IIF Authors

Status: Will be live at 06/07/2024 14:52

IIF Responds to Basel Committee G-SIB window-dressing consultation

The Institute of International Finance (IIF), together with GFMA and ISDA, has submitted a response to the Basel Committee on Banking Supervision (BCBS) consultation on the global systemically important bank (G-SIB) revised assessment framework to help assist the Committee in refining its approach to the G-SIB assessment framework.

In the response we emphasize the importance of developing a revised G-SIB assessment framework based on the concept of a BCBS minimum standard, to support global compliance. Additionally, it is crucial that jurisdictions finalize their approach to averaging after the BCBS policy process has concluded. While we note the focus of the BCBS consultation concerns perceived window-dressing behaviour, we do not believe that the proposal is founded on robust evidence of such behaviour. Our feedback is therefore intended to help achieve higher-quality data over the financial year, to support the G-SIB assessment framework, rather than focusing on purported window-dressing behaviour. In relation to concerns over perceived window-dressing behaviour, we believe that further study is needed to effectively identify any such perceived behavior as well as the factors involved in, the true extent of, and the rationale underlying such practices. We also highlight that due to the relative nature of the G-SIB score calculation, the possibility of window-dressing G-SIB scores is remote, given the indicators used have a low correlation to the overall G-SIB score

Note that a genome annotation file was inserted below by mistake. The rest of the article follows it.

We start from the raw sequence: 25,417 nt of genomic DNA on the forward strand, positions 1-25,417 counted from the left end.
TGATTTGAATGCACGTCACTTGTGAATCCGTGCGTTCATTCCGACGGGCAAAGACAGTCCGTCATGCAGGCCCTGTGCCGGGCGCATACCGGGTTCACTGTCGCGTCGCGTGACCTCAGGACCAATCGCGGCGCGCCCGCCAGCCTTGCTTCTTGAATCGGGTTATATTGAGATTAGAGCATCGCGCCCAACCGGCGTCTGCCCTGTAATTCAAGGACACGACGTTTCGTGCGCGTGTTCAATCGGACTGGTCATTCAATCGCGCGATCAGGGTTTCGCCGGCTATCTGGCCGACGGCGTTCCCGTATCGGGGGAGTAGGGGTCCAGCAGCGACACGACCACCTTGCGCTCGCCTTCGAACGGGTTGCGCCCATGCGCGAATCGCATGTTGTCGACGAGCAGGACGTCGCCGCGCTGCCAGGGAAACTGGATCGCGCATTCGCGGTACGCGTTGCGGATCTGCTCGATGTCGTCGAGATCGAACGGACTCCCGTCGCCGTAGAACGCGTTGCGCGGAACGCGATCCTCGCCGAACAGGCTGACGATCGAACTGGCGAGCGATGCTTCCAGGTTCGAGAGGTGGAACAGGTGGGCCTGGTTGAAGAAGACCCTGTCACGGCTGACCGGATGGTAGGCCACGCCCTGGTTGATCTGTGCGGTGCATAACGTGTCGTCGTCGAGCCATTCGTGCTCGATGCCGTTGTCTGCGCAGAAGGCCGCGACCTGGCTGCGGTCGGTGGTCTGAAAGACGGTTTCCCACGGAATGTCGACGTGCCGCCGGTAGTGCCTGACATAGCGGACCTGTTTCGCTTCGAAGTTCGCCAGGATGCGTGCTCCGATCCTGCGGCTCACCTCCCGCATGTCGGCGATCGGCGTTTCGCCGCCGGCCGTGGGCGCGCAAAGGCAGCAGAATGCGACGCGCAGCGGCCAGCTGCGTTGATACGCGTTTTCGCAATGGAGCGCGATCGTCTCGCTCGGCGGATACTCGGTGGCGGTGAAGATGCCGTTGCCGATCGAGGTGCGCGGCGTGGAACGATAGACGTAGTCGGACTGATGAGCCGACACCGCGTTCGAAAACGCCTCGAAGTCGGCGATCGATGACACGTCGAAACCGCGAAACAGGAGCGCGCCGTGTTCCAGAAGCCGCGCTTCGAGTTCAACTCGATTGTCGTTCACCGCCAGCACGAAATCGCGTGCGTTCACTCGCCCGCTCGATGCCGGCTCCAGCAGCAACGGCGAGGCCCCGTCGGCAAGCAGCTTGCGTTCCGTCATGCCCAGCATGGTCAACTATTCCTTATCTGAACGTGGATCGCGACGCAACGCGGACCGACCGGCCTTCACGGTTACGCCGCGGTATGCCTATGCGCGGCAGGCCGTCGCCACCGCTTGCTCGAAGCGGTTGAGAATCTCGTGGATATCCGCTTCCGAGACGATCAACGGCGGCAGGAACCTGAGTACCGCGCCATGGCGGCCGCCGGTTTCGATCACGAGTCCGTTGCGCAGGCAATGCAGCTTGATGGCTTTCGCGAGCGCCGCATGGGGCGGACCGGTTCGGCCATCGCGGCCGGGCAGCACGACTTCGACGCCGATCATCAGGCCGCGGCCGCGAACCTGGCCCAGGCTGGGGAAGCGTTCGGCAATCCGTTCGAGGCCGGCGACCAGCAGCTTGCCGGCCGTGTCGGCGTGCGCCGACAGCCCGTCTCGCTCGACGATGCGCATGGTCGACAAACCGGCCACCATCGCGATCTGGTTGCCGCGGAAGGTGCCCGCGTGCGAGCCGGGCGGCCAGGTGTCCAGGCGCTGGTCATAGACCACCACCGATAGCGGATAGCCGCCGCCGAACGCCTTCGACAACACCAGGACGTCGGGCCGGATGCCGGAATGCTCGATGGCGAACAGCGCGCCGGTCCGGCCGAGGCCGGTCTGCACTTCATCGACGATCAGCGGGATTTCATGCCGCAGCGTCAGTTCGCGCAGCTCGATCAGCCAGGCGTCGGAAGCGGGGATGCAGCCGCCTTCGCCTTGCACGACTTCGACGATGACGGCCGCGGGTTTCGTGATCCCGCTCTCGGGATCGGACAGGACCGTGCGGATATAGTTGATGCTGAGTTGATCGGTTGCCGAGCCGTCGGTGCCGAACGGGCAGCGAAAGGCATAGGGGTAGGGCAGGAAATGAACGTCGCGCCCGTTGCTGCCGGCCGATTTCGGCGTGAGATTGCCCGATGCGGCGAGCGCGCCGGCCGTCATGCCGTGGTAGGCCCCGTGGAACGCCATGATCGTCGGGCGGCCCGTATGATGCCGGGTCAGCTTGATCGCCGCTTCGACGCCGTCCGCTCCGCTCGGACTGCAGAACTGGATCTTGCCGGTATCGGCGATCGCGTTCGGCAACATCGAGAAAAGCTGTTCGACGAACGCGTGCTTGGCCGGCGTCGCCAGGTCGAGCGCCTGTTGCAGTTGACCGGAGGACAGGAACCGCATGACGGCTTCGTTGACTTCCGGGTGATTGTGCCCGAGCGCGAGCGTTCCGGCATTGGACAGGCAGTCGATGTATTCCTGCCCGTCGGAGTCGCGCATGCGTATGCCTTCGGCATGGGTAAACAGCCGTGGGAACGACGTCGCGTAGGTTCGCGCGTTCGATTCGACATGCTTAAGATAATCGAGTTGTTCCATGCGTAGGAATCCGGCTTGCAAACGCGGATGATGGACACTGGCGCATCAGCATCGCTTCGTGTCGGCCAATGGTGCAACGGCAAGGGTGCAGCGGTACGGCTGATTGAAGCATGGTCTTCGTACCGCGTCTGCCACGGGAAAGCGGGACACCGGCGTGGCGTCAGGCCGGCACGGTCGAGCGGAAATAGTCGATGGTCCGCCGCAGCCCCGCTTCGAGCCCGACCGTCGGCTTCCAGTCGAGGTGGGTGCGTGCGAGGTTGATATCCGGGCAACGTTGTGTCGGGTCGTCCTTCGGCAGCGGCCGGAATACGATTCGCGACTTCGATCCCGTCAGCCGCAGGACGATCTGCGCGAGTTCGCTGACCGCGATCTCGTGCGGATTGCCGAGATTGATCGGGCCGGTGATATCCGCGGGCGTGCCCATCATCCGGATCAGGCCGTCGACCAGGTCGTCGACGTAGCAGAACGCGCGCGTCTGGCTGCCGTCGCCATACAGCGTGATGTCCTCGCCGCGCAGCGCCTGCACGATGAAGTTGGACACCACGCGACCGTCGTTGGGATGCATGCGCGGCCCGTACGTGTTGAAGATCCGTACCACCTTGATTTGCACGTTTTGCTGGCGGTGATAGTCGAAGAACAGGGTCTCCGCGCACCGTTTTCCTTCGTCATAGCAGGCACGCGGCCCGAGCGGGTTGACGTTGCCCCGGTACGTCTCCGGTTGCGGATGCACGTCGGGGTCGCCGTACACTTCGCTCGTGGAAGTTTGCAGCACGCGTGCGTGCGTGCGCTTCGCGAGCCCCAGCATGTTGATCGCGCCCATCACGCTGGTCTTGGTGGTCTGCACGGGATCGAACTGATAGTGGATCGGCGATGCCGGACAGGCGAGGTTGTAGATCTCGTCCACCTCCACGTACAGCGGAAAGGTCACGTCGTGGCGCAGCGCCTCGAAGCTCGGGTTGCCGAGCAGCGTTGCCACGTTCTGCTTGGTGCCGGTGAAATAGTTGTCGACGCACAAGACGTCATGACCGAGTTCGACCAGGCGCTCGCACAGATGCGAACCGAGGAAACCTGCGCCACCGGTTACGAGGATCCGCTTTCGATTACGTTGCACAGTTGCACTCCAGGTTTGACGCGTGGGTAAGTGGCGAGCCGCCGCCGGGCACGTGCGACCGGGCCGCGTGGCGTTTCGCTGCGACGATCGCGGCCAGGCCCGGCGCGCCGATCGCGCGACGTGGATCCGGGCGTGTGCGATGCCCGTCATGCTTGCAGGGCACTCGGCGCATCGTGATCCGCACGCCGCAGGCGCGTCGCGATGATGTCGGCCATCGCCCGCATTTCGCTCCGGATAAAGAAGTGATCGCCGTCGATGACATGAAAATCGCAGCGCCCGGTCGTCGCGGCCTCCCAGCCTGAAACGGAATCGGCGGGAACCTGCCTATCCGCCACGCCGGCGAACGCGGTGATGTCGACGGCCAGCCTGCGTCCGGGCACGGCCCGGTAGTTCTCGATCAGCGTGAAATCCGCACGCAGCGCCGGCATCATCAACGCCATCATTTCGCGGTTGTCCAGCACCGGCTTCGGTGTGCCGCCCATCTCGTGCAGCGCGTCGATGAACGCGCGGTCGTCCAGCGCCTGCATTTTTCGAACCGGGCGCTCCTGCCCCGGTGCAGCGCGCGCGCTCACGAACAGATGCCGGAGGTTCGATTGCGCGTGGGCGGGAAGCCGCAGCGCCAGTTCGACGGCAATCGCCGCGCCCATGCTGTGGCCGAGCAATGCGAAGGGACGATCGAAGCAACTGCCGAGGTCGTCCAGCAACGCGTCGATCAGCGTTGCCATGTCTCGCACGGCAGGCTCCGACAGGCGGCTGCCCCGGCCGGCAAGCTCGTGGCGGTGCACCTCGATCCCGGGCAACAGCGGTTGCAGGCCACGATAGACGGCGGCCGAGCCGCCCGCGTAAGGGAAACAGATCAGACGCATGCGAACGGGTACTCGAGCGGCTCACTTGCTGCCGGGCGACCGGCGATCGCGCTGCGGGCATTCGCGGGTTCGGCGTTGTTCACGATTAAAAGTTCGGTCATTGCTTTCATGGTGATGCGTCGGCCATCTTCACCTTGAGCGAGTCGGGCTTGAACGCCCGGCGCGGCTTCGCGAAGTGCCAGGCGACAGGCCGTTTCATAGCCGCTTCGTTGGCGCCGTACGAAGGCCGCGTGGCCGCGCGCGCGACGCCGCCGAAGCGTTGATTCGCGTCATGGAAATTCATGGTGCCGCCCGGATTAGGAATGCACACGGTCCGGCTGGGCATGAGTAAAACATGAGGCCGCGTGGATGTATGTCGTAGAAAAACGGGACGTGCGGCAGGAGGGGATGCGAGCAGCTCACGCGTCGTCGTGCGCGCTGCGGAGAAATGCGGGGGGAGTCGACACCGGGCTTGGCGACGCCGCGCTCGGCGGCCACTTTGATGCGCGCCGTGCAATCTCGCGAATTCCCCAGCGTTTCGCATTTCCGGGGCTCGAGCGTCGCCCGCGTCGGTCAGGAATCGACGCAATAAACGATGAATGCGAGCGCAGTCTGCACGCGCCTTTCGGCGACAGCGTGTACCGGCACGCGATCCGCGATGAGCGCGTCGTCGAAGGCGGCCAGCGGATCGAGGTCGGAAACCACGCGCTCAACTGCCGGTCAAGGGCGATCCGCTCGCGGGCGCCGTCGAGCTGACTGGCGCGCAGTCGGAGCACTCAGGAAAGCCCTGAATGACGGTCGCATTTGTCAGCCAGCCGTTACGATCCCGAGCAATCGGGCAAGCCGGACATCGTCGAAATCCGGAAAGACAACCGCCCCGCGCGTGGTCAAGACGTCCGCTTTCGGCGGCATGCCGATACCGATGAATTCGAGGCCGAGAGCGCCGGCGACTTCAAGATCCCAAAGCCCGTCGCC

In relation to the specific averaging frequency options that the BCBS explores in the consultation paper, we strongly recommend that the BCBS avoids a daily or monthly average approach. Instead, we recommend that the BCBS consider the fact that the industry is already able to report the G-SIB indicators at each quarter-end (point-in-time value). Our understanding is that the analysis presented in BCBS Working Paper 42 was based on quarterly data. Regarding the scope of banks subject to the new requirements, it is clear that the choice between the three options presented in the BCBS consultation paper is closely linked to the potential application of higher frequency average requirements. Finally, on the proposed implementation timeline, we note that any changes to data averaging requirements would require operational changes, which may impact the industry’s ability to meet the proposed 1 January 2026 transition start-date and the proposed 1 January 2027 implementation deadline.